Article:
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For much of American history, the federal government has played a limited role in local police regulation. That all changed in 1994, when Congress passed a little known statute that permitted the US Attorney General to reform troubled police departments. Since then, many of the nation's largest police departments - including those in Los Angeles, Chicago, Seattle, Washington, DC, New Orleans, Pittsburgh, Cincinnati, Cleveland, and Albuquerque - have been subject to federal oversight. But until recently, we've known little about how this federal process works. Drawing on original interviews, court documents, statistical data, and media reports, this book provides the first comprehensive account of federal intervention in American police departments. It shows that, under the right circumstances, federal intervention is uniquely effective at combating misconduct in police departments. However, federal intervention is far from perfect. This book concludes by arguing that Congress should expand and improve federal oversight of policing.Read more
- Provides a detailed, descriptive account of how federal intervention works in American police departments
- Helps readers understand how the process works and the trends in enforcement over time, and how effective this process is at bringing about sustainable police reform
- Includes quotes from in-depth interviews conducted with relevant stakeholders involved in federal intervention cases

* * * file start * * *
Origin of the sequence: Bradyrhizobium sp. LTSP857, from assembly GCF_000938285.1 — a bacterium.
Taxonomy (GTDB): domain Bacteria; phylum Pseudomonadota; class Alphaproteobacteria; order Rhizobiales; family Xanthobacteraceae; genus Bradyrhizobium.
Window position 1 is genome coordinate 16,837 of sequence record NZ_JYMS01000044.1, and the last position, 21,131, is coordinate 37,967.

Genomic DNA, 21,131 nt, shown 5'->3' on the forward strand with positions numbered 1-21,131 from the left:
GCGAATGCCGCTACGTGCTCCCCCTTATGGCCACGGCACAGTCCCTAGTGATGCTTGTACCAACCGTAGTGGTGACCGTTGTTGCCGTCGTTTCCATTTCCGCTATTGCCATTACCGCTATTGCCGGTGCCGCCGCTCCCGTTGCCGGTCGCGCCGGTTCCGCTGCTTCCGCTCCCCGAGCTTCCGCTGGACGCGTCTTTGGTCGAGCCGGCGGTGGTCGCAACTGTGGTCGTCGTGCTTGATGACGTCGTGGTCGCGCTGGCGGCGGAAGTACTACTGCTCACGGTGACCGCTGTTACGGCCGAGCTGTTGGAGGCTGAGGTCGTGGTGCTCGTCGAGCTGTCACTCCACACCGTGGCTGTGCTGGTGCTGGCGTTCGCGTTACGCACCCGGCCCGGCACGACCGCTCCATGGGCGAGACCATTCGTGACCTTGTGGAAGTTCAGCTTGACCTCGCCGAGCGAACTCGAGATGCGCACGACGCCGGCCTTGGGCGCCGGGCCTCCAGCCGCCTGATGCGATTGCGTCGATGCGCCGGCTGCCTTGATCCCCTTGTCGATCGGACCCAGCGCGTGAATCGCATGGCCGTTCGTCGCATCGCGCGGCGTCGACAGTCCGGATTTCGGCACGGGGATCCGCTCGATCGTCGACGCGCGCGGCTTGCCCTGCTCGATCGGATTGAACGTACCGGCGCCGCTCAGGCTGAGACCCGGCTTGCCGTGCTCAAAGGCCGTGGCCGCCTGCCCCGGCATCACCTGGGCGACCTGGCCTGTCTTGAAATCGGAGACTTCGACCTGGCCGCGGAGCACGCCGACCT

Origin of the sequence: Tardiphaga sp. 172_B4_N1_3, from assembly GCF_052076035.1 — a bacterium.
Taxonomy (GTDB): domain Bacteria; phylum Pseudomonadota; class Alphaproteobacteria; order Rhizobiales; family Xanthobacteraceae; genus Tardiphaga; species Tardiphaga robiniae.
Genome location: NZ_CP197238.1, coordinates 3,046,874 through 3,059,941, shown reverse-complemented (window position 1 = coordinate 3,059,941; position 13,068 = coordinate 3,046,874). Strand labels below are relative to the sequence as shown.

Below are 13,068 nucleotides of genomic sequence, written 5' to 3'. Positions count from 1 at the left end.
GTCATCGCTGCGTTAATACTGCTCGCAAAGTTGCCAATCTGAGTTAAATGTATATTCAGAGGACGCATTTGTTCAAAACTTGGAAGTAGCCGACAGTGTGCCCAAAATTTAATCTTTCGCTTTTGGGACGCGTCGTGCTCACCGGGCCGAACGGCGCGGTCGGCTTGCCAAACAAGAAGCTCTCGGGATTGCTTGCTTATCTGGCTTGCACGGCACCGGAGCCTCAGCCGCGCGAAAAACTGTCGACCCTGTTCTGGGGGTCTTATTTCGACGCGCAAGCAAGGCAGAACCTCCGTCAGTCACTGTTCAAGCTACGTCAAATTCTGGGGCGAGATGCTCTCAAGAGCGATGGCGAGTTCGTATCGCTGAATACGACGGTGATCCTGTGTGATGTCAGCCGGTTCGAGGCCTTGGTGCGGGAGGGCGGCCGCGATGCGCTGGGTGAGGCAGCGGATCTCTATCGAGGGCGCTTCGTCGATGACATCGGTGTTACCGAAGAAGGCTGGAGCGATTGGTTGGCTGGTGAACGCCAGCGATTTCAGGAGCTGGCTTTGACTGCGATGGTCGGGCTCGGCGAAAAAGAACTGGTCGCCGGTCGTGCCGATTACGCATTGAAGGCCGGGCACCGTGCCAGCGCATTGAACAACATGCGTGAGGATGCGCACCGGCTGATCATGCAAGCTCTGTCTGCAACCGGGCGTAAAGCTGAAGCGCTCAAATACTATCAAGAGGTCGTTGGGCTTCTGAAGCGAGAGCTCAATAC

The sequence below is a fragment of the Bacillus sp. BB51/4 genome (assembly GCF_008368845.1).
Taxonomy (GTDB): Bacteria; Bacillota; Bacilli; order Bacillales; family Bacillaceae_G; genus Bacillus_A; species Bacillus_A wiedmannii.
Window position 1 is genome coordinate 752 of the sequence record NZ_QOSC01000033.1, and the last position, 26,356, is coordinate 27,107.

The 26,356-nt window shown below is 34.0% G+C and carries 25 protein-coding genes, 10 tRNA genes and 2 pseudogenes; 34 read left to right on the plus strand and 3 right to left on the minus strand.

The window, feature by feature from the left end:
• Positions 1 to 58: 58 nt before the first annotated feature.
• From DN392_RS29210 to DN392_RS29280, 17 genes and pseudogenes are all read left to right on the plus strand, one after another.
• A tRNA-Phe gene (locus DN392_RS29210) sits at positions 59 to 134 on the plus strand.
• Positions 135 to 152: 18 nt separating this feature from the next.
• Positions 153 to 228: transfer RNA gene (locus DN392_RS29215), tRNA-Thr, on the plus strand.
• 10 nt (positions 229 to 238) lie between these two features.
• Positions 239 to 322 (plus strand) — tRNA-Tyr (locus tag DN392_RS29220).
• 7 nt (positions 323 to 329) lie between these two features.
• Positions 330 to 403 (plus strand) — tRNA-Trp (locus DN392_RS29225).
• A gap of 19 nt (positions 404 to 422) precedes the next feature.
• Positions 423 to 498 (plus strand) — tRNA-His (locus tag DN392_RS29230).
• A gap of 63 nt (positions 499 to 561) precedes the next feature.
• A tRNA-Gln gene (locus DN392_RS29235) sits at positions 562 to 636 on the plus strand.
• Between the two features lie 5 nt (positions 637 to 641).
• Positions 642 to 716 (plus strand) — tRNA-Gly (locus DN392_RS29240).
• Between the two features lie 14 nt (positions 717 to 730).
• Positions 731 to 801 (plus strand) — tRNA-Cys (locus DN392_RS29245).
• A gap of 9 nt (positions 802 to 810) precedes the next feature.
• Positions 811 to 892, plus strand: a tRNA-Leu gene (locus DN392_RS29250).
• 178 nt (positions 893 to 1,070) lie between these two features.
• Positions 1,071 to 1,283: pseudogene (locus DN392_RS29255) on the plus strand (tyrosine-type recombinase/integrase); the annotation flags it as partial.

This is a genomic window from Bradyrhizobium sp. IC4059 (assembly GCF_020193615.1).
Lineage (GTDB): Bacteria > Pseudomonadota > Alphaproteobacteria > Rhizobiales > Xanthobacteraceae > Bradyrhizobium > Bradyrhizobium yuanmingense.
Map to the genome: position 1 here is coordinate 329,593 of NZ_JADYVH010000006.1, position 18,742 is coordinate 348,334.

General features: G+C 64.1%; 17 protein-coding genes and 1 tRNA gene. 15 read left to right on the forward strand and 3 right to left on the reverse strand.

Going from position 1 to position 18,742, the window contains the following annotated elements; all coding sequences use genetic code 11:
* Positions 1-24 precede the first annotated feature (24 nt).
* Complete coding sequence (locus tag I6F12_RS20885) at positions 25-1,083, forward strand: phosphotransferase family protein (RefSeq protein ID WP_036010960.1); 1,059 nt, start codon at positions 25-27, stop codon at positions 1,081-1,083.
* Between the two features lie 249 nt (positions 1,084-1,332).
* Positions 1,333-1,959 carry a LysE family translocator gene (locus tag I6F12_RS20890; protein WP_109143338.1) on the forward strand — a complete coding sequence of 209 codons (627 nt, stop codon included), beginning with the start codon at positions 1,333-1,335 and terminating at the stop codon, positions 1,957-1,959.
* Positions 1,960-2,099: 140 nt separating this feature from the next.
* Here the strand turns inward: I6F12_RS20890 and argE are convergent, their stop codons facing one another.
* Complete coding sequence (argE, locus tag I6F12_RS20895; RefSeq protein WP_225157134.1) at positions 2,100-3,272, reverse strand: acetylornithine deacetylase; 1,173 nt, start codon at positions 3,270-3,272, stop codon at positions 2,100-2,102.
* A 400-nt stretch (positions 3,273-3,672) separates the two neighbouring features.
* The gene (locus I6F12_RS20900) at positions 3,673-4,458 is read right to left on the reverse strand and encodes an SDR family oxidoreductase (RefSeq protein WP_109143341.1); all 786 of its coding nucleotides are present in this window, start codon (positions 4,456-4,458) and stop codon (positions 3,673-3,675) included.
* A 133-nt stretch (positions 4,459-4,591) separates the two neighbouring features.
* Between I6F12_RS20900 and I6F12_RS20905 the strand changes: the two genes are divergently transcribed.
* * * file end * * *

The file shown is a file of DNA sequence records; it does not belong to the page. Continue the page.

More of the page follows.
- Allows readers to hear from those directly involved in the process
12th Sep 2017 by ElenaGonzalez2017
I can't believe it took until 2016 for this book to be written. I am an adjunct professor in Criminal Justice. I resigned from local law enforcement. Since 2006, I saw that there was indeed a real need for the federal government to intervene in local police departments. This book highlights that the feds need to intervene to curb official misconduct by those who tend to marginalize minorities in communities. I agree and also see a need to have the federal government (FBI) investigate official misconduct among the ranks within the department. I hope Stephen Rushin writes another book to talk about department's internal issues. I love this book. I have adopted it for my Introduction to Criminal Justice course. It is a required reading and is just in time in light of the current state of affairs within local American police departments across the U.S. Thank you, Stephen. I am a fan.See all reviews
27th Jan 2018 by Greg21
A very timely book that will facilitate learning within the law enforcement profession, as well as increasing insight and stimulating dialogue during a difficult time in our country.
Review was not posted due to profanity×
- Date Published: April 2017
- format: Hardback
- isbn: 9781107105737
- length: 308 pages
- dimensions: 236 x 158 x 22 mm
- weight: 0.56kg
- availability: In stock
Table of Contents
1. The problem of police misconduct
2. The intervention era
3. Federal intervention in action
4. Possibilities and limitations
5. Moving forward: improving oversight of local police.
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